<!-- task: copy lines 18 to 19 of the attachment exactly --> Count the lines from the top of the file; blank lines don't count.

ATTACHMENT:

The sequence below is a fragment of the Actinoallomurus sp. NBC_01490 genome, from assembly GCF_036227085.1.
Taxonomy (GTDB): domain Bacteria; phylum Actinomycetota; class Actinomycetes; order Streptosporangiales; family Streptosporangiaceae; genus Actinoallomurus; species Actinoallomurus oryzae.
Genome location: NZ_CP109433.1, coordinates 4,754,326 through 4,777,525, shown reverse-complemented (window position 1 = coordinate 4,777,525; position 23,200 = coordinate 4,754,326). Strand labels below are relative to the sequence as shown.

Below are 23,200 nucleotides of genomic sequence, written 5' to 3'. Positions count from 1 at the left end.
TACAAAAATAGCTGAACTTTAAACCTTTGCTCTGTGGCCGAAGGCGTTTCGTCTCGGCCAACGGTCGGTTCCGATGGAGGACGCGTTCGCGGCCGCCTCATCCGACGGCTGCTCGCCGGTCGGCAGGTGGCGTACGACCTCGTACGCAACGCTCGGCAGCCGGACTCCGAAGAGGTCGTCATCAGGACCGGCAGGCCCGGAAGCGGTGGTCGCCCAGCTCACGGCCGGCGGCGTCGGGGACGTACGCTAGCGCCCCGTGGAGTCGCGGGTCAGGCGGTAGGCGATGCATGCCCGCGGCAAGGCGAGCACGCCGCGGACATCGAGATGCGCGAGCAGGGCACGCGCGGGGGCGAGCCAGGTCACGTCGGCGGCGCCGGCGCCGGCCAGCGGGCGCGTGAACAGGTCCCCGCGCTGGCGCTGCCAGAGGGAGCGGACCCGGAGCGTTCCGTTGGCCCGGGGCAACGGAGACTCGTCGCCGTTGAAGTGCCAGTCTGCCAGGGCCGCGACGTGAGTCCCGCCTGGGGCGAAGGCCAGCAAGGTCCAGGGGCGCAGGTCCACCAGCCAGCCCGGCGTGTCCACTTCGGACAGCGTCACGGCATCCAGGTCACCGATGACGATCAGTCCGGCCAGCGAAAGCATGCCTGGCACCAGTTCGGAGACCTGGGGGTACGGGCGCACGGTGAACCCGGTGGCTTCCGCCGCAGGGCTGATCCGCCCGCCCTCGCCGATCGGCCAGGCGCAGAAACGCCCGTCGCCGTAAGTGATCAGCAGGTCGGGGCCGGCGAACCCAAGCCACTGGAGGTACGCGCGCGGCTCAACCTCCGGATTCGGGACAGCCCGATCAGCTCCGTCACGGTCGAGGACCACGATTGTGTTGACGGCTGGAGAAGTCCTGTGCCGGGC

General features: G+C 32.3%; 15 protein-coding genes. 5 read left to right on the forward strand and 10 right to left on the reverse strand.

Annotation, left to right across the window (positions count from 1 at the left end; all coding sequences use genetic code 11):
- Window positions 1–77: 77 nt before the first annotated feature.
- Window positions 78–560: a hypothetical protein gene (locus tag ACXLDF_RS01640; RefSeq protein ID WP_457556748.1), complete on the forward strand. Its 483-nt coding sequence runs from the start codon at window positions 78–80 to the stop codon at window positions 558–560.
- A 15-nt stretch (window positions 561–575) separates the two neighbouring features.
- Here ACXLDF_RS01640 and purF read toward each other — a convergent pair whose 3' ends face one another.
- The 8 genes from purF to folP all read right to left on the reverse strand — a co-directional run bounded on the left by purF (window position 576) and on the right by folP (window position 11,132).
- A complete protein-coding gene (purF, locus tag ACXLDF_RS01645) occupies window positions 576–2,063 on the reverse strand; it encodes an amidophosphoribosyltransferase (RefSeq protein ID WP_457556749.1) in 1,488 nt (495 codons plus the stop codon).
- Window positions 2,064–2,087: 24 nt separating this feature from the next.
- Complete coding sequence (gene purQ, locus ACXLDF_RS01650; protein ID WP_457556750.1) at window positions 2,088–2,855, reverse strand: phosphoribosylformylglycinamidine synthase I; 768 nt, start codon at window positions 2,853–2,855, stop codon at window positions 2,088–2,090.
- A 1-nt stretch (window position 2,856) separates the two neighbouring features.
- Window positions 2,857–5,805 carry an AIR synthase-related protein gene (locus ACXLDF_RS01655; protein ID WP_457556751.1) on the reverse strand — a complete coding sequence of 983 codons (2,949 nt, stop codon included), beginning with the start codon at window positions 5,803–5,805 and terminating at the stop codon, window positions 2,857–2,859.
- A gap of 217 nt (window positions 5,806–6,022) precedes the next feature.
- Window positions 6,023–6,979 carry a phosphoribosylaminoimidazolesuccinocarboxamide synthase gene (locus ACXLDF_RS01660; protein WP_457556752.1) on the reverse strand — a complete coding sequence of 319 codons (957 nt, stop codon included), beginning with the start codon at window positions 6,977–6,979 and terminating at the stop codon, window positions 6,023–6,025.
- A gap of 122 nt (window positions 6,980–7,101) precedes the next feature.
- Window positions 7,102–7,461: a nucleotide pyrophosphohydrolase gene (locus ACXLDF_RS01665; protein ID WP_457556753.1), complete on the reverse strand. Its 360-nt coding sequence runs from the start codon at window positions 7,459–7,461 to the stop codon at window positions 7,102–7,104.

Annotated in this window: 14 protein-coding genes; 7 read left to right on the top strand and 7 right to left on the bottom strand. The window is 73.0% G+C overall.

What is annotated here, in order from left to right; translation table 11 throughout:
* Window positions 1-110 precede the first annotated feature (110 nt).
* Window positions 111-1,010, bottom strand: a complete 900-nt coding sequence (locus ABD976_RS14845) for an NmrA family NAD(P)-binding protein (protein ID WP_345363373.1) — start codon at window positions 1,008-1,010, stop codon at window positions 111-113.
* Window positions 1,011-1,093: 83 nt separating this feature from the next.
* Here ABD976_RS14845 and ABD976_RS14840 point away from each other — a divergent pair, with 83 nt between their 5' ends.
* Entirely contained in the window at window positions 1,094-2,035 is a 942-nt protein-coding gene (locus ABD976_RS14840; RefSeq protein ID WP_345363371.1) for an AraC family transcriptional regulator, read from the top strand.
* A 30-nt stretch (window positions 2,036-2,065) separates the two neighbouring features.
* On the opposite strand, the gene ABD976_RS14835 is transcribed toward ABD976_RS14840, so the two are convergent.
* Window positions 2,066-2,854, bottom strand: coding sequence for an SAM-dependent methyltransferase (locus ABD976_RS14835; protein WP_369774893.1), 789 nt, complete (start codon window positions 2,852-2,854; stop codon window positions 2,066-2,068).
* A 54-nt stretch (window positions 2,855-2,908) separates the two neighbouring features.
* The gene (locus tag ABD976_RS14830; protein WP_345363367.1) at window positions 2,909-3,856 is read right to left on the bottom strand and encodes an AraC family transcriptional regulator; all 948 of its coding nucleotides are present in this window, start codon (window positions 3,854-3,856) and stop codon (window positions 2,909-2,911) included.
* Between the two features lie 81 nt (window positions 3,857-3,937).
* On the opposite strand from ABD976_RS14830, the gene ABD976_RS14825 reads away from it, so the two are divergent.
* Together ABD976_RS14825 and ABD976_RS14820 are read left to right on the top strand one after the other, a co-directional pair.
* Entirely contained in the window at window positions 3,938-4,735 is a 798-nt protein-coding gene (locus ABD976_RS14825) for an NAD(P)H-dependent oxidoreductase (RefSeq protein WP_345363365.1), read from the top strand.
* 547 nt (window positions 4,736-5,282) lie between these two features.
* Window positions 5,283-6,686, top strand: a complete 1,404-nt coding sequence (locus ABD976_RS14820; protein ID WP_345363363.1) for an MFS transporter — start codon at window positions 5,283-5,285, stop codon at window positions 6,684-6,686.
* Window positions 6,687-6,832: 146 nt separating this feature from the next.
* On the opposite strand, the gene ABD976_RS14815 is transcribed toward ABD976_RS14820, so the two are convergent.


- A gap of 217 nt (window positions 5,806–6,022) precedes the next feature.
- Window positions 6,023–6,979 carry a phosphoribosylaminoimidazolesuccinocarboxamide synthase gene (locus ACXLDF_RS01660; protein WP_457556752.1) on the reverse strand — a complete coding sequence of 319 codons (957 nt, stop codon included), beginning with the start codon at window positions 6,977–6,979 and terminating at the stop codon, window positions 6,023–6,025.